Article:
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Interfaces That Support Filter-Based Tunneling Across IPv4 Networks

 

You can attach IPv4 encapsulation and de-encapsulation firewall filters to the input of Ethernet logical interfaces or aggregated Ethernet interfaces hosted on Modular Interface Cards (MICs) or Modular Port Concentrators (MPCs) in MX Series routers.

Note

Filter-based generic routing encapsulation (GRE) tunneling is supported on PTX Series routers only when network services is set to enhanced-mode. For more information, see enhanced-mode.

Interfaces on MX240, MX480, MX960, MX2010, and MX2020 Routers

On MX240, MX480, MX960, MX2010, and MX2020 routers, firewall filter actions for IPv4 tunneling are supported on Ethernet logical interfaces or aggregated Ethernet interfaces configured on the following types of ports:

  • Ports on MICs that insert into slots in MPCs, which have two Packet Forwarding Engines.

  • Ports on a 16-port 10-Gigabit Ethernet MPC (MPC-3D-16XGE-SFPP), a specialized fixed-configuration MPC that has four Packet Forwarding Engines and contains no slots for MICs.

For these physical interfaces, Trio chipset-based Packet Forwarding Engine processes operate in fabric mode to provide forwarding and storage functions and lookup and processing functions between Ethernet interfaces and the routing fabric of the chassis.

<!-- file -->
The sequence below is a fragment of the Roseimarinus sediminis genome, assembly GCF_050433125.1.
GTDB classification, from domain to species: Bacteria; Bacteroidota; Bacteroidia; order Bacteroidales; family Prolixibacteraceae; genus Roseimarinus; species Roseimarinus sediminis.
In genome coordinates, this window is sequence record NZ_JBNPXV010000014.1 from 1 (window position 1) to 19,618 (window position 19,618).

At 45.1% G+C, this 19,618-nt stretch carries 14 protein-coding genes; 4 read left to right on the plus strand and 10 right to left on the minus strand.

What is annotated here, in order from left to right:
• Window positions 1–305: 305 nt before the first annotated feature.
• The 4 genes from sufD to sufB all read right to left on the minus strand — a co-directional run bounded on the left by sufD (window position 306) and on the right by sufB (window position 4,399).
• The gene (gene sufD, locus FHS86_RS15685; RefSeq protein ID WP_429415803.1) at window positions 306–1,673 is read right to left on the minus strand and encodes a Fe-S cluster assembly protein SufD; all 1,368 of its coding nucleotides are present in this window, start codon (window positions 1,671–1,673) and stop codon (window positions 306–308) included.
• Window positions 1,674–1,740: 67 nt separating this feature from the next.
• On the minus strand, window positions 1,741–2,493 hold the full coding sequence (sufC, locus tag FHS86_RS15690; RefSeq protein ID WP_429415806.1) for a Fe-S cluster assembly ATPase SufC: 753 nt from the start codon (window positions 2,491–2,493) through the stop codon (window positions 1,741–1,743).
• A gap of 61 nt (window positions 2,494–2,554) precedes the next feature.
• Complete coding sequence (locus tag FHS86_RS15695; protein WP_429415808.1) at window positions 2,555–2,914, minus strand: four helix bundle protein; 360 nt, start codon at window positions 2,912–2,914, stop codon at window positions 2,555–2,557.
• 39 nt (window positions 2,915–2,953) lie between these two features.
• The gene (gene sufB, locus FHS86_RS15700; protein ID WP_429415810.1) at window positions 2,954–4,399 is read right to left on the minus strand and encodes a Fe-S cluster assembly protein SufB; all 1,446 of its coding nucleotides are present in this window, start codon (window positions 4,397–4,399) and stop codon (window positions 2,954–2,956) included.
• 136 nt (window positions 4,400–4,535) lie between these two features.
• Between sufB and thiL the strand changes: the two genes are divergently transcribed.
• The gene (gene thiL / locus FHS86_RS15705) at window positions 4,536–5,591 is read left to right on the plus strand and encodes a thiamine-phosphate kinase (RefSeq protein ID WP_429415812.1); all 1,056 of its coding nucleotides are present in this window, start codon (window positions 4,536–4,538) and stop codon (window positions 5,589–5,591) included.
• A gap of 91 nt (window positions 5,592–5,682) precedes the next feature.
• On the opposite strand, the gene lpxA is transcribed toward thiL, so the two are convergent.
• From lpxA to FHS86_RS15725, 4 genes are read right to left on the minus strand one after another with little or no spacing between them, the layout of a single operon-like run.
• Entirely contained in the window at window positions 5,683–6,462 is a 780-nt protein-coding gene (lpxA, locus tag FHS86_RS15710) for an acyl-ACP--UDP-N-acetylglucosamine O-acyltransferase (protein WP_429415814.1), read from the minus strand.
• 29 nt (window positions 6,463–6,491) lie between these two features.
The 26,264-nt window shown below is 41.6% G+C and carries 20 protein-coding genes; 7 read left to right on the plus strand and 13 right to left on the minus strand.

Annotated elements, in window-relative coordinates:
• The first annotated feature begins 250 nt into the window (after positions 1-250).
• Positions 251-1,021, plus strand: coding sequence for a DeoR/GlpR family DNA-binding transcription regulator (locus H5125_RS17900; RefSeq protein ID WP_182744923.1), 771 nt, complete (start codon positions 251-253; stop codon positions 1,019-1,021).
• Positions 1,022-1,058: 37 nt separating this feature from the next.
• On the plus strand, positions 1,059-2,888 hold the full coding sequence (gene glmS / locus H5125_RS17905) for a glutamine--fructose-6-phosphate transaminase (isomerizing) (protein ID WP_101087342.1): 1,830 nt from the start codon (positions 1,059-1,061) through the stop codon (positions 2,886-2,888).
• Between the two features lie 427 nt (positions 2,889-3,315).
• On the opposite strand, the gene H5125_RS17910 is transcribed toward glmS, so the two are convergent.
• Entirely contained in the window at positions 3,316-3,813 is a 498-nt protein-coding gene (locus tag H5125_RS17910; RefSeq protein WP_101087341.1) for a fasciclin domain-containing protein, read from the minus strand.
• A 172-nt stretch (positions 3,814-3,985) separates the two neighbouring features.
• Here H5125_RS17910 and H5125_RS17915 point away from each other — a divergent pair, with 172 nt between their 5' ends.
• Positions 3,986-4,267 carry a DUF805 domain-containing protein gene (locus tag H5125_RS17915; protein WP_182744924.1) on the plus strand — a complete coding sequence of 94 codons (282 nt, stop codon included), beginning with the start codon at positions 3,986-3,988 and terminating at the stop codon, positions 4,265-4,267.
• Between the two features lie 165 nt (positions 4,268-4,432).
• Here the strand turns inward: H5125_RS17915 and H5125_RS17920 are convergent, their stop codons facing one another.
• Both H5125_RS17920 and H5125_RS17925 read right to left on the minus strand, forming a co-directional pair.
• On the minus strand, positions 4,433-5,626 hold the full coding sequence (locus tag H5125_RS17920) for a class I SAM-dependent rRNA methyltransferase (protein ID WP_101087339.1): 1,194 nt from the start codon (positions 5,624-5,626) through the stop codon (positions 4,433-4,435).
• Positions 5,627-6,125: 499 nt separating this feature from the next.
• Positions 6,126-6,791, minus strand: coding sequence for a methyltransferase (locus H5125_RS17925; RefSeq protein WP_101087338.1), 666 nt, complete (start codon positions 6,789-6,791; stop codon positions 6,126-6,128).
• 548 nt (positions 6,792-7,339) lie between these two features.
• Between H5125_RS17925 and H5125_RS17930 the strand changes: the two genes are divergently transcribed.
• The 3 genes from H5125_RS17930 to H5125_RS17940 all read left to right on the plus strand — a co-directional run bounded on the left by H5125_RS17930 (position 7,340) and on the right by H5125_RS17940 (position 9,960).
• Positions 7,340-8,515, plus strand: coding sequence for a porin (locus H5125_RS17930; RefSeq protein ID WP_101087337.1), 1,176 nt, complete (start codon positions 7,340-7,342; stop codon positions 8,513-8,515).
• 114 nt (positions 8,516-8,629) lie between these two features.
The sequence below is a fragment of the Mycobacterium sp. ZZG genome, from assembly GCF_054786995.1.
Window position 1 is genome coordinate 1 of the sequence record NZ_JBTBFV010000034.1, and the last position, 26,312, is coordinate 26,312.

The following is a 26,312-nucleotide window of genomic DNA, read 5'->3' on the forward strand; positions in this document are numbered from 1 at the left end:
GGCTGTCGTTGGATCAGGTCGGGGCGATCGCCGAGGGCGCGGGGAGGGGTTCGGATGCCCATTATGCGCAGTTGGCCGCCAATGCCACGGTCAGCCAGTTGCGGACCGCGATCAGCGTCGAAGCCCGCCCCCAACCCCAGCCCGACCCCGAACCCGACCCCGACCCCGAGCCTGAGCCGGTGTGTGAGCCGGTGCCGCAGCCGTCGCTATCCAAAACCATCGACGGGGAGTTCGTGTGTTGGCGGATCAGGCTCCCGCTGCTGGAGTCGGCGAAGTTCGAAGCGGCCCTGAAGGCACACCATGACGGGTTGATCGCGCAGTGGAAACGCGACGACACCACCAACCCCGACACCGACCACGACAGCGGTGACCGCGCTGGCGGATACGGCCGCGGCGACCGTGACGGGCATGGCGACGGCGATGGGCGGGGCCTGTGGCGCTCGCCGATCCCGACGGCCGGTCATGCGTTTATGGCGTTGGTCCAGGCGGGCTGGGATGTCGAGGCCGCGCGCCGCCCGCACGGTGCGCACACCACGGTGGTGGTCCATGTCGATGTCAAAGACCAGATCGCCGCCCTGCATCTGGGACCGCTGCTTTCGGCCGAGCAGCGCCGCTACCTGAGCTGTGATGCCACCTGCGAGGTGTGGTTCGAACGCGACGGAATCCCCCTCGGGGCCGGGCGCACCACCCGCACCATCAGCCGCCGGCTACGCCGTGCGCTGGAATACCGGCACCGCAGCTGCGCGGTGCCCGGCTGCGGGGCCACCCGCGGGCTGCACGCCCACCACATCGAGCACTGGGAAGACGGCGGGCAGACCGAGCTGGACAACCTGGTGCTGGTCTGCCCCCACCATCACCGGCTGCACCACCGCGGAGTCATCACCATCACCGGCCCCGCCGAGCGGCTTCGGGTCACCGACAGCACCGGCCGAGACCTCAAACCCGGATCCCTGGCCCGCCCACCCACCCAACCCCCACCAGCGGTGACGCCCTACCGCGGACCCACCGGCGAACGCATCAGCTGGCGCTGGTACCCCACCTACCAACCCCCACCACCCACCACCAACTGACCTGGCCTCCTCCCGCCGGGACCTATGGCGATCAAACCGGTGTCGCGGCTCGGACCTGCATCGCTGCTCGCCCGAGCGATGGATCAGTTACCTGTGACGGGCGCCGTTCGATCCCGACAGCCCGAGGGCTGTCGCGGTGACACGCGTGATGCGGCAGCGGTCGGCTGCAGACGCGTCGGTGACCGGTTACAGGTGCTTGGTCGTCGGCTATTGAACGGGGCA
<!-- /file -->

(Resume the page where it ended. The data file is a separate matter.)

For information about MPCs, see MX Series MPC Overview and MPCs Supported by MX Series Routers. For information about MICs, see MX Series MIC Overview and MICs Supported by MX Series Routers.

Interfaces on MX5, MX10, MX40, and MX80 Routers

On the MX Series midrange family of routers (MX5, MX10, MX40, and MX80 routers), firewall filter actions for IPv4 tunneling are supported on Ethernet logical interfaces and aggregated Ethernet interfaces configured on ports on a built-in MIC or on MICs that install into dedicated slots in the router chassis.

  • The MX80 router—available as a modular (MX80) or fixed (MX80-48T) chassis—has a built-in 4-port 10-Gigabit Ethernet MIC. The modular chassis has two dedicated slots for MICs. The fixed chassis has 48 built-in tri-rate (10/100/1000Base-T) RJ-45 ports in place of two front-pluggable MIC slots.

  • On the MX40 router, only the first two of the four built-in 10-Gigabit Ethernet MIC ports are enabled. As with the modular MX80, the two front-pluggable MIC slots are enabled and support dual-wide MICs that span the two slots.

  • The MX5 and MX10 routers are pre-populated with a front-pluggable 20-port Gigabit Ethernet MIC with SFP, and none of the four built-in 10-Gigabit Ethernet MIC ports is enabled. The MX10 supports MICs in both front-pluggable slots, but the MX5 supports MICs in the second slot only.

For more information, see MX5, MX10, MX40, and MX80 Modular Interface Card Description.

The MX Series midrange routers have no switching fabric, and the single Packet Forwarding Engine resides on the base board of the chassis and operates in standalone mode. In standalone mode, the Packet Forwarding Engine provides—in addition to forwarding and storage functions and lookup and processing functions—hierarchical queuing, congestion management, and granular statistical functions.

CLI Commit Check for Filter-Based Tunneling Across IPv4 Networks

If you commit a configuration that attaches an encapsulating or de-encapsulating firewall filter to an interface that does not support filter-based tunneling across IPv4 networks, a system event writes a syslog warning message that the interface does not support the filter.